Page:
Despite a suspected rise in the number of perpetrators getting in touch with children via social media, the Swedish police have neither the resources, nor the necessary IT skills to properly investigate these crimes.
Due to a dramatic lack of resources and competence, investigations of sexual offenses against children are being increasingly put off in Sweden. This comes amid a sharp spike in unsolicited contacts with children through social media, reported by all five of the Barnahus offices ("Children's House"), a Nordic multi-disciplinary intra-agency service model to support child victims of violence.
The police themselves have admitted to having problems in keeping up with the investigations.
"In respect to these Internet-related cases, we have a problem today at the police authority across Sweden," head of the domestic violence department at Stockholm police Mats Lindström told Swedish Radio, admitting the increase in various hard-to-catch-up-with types of sexual offenses, in which children are contacted via social media.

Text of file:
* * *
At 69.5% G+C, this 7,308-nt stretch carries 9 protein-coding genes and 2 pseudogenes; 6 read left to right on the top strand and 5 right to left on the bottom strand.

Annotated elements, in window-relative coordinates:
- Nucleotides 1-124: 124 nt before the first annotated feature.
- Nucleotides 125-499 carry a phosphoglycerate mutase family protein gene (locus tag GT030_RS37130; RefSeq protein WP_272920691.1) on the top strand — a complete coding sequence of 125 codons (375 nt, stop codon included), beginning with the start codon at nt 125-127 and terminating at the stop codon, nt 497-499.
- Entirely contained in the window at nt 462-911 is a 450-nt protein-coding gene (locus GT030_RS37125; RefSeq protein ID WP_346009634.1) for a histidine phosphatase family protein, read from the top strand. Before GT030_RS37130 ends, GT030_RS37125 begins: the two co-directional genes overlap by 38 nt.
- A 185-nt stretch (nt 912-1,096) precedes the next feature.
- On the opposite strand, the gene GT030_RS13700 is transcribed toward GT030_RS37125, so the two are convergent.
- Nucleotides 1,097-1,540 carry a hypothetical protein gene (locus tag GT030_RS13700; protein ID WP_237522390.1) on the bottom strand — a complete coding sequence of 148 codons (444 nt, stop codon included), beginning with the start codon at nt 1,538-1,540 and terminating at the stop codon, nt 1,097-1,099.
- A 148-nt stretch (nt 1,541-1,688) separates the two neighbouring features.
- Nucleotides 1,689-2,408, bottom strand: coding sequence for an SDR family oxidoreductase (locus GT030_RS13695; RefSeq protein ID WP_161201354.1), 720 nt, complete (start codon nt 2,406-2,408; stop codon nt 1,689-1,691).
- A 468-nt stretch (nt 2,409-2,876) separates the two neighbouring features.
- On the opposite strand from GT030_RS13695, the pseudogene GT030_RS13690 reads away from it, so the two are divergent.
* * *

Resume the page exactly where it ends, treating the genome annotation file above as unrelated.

At Barnahus Stockholm alone, there are currently 15 pending investigations. This is a significant spike compared to previous years, when two to three investigations were carried out.
Each case consumes time and effort, as the suspects' mobile phones, computers and tablets are seized by investigators. After a thorough search, it is not uncommon for an investigation to spread across the whole nation, encompassing up to 100 children.
One of the reasons for the rise in investigations is that the companies producing the apps the children are using have started to report more suspected cases, Mats Lindström said. "As far as I understand, they have also started to work proactively to remove these men from their pages," he explained.
The rise in the number of notifications have resulted in the police being unable to cope with all the reported cases, as few employees appear to have the necessary qualifications, in addition to the dramatic lack of personnel.
"We need more skills and special resources to target this very type of crime. We are simply not up to par with recent developments," Mats Lindström explained.
As the number of policemen dipped below 20,000, the Nordic country is facing a dramatic shortage in both street patrols and investigators amid rising crime. In a recent poll conducted by the Swedish Police Organization, 58 percent of the staff said they were actively planning a professional life outside the police force. The survey also showed that a third of police officers felt compelled to work overtime to make ends meet.This summer, Democracy and Culture Minister Alice Bah Kuhnke ventured that the police should prioritize violence against politicians, journalist and artists, presenting a corresponding action plan.
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